C. If the outside employment or activity prevents you from accomplishing your Federal job, you may be required to stop the outside employment or activity.

 

Example: In a volunteer capacity, a Refuge employee has been assisting a county park non-profit organization with developing policy positions on a variety of issues unrelated to the Service. The employee is promoted to a new Service job. Her principal duty in this new position is to write regulations regarding fire management. The non-profit organization plans to submit comments to the Service on these regulations and would like the Service employee to help develop their policy position. Her continued service in assisting the non-profit would require her to disqualify herself from duties critical to the performance of her official duties on a basis so frequent that it would materially impair her ability to perform her official duties. Because of this, she must resign her Service job or significantly change her role with the non-profit.

 

D. You cannot represent an outside entity before the Service, any Federal agency, court, or officer on a matter in which the United States is a party or has a substantial interest.

 

Example: A Service biologist is offered a position with an outside contractor who conducts research studies on Federal lands. The Service employee will be expected to contact U.S. Forest Service employees to conduct the research for the contractor. The contractor is a “prohibited source,” so the employee must receive supervisor and ethics approval prior to beginning the work. The ethics laws prohibit the employee from representing the contractor before the Forest Service, so the biologist must decline the job or change his responsibilities with the contractor.

 

Example: An administrative assistant accepts weekend employment with a publishing company.  He works as a salesperson in the marketing division of the company. The publishing company asks him to contact the local U.S. Veteran’s Administration hospital to sell brochures. The publishing company is not a “prohibited source,” so the Service employee does not need to obtain supervisor or Ethics Counselor approval to accept this job. However, he is prohibited by Federal law from representing the publishing company before the hospital, which is part of a Federal agency. He may not contact the hospital to sell the publishing company’s services.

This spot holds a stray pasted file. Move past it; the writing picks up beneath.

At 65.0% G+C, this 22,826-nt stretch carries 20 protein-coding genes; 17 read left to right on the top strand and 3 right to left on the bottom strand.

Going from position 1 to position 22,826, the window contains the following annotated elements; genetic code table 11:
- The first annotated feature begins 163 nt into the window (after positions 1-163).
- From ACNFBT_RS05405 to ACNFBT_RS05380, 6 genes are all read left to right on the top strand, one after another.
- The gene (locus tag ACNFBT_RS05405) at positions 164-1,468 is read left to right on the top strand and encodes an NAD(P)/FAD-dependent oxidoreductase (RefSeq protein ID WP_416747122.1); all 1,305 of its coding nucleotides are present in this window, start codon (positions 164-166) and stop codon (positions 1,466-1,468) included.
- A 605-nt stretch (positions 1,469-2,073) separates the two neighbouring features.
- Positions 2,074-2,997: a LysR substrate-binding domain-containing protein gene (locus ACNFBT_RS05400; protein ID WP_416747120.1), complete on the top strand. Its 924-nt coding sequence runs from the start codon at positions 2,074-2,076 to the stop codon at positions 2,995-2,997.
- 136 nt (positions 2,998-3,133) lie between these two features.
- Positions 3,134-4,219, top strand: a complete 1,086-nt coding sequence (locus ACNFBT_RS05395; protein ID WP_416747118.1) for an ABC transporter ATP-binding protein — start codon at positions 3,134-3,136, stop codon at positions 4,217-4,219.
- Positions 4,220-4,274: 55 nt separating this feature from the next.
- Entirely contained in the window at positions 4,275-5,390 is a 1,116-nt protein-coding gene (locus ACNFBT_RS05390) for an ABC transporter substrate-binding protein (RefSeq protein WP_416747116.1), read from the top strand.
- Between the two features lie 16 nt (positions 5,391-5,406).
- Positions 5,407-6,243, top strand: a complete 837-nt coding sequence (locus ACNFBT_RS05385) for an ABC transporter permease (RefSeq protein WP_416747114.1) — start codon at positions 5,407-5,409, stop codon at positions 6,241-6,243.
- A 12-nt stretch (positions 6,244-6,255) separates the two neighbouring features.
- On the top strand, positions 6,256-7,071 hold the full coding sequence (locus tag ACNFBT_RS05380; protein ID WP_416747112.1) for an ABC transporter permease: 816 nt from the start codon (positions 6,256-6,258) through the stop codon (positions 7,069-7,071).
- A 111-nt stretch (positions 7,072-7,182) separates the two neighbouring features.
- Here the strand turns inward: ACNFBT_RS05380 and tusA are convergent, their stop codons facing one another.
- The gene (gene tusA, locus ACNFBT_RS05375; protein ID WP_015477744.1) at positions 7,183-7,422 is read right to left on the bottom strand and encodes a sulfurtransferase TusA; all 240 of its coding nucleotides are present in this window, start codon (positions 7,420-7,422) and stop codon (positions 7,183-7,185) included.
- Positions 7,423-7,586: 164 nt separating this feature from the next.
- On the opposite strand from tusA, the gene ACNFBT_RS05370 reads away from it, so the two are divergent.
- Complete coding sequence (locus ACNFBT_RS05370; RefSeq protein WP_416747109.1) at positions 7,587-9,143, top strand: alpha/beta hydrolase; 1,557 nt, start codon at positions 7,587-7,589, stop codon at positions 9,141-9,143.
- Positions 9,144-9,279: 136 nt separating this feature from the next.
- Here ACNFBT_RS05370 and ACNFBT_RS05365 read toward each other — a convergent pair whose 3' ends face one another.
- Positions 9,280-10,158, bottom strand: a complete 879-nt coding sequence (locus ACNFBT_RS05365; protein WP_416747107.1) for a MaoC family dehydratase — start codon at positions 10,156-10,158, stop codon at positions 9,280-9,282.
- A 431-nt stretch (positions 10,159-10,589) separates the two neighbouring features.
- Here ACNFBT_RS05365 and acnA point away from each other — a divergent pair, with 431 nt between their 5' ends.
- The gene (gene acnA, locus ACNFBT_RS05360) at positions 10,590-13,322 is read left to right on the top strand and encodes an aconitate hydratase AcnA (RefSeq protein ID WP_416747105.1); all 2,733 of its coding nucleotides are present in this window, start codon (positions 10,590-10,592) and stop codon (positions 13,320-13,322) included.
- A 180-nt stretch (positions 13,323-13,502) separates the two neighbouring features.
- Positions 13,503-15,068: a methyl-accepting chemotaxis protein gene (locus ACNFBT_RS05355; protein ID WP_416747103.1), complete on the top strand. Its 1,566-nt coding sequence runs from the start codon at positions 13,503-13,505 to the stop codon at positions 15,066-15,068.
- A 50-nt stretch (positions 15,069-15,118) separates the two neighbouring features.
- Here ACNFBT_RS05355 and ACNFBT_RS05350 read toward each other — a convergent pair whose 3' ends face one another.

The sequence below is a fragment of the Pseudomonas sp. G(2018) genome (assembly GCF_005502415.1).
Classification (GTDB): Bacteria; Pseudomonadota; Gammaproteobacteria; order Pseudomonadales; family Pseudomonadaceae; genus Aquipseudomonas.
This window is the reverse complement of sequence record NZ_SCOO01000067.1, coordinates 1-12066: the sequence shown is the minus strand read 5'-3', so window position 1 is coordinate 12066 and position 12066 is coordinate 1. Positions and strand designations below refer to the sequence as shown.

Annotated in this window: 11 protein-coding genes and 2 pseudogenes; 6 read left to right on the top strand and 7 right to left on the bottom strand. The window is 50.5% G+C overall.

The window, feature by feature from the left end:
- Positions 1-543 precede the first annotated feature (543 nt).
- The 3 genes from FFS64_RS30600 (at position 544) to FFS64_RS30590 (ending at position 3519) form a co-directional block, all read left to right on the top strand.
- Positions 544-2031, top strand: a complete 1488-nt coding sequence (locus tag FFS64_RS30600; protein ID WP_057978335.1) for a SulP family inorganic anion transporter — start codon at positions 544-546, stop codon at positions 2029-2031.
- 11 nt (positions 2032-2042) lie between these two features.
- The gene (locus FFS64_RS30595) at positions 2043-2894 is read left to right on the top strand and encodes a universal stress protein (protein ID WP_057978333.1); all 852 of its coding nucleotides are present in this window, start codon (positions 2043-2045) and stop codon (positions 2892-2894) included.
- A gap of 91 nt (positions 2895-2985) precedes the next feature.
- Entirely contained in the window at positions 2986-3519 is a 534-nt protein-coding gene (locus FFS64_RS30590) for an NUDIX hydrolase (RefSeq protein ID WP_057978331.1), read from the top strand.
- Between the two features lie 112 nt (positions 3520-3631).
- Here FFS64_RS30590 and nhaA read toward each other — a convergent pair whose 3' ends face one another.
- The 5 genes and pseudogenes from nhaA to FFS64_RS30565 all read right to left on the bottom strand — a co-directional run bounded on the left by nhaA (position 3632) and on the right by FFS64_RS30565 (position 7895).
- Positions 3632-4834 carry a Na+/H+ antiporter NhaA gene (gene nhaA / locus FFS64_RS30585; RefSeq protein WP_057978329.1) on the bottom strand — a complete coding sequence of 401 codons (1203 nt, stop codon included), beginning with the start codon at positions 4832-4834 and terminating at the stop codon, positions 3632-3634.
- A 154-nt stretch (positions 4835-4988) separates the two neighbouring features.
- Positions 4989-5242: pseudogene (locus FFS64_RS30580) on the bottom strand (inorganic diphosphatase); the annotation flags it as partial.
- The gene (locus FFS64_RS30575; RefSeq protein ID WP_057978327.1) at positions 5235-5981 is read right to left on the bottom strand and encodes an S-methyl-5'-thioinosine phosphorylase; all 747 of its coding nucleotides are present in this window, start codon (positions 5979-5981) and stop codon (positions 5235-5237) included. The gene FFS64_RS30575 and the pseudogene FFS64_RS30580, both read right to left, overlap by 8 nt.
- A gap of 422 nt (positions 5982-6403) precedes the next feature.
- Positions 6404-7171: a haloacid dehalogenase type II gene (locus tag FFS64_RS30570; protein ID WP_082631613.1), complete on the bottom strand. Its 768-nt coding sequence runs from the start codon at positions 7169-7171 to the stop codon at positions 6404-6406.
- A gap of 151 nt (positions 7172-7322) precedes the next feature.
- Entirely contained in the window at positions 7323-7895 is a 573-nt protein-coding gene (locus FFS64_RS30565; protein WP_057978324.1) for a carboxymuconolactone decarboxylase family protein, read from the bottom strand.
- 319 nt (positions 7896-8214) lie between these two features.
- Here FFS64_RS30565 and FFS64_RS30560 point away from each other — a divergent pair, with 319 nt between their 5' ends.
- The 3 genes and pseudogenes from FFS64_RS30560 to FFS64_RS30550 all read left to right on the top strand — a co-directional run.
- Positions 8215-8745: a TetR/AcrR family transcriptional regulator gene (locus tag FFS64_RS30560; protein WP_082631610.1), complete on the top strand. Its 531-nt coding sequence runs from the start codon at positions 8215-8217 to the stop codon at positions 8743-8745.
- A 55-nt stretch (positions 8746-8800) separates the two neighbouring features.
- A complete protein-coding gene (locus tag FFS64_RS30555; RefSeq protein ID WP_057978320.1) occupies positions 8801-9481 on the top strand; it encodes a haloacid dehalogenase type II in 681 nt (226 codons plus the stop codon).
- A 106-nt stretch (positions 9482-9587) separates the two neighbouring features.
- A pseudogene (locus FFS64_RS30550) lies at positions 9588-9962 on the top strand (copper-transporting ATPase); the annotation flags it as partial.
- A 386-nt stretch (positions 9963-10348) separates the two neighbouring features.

Example: An External Affairs employee volunteers as the president of a local organization, “Hear Me,” which helps schools develop programs for children with hearing disabilities. The organization is not a “prohibited source”, so she does not need to obtain supervisor or ethics counselor approval to accept the job. Although she may participate as an officer of this organization on his personal time, he may not sign a grant application to be submitted by the organization to the U.S. Department of Education. Someone else in the “Hear Me” organization must sign the grant request.

 

E. You must not use official duty time to perform outside employment or activities.

 

F. You must not use Government facilities, equipment, or supplies to perform outside employment or activities, except as authorized by the Department of the Interior’s limited personal use policies.

 

G. You must not disclose “nonpublic information.” Nonpublic information is information that you gain through Federal employment and that you know or should know has not been made available to the general public. It includes information that you know or reasonably should know is routinely exempt from disclosure by statute, regulations, or agency policy. It also includes information that has not been disseminated to the general public and is not authorized to be made available to the public by request. (See 5 CFR 2635.703 for a definition of “nonpublic information” and examples.) You should ask your supervisor if you are unsure whether information is nonpublic or has been made available to the public.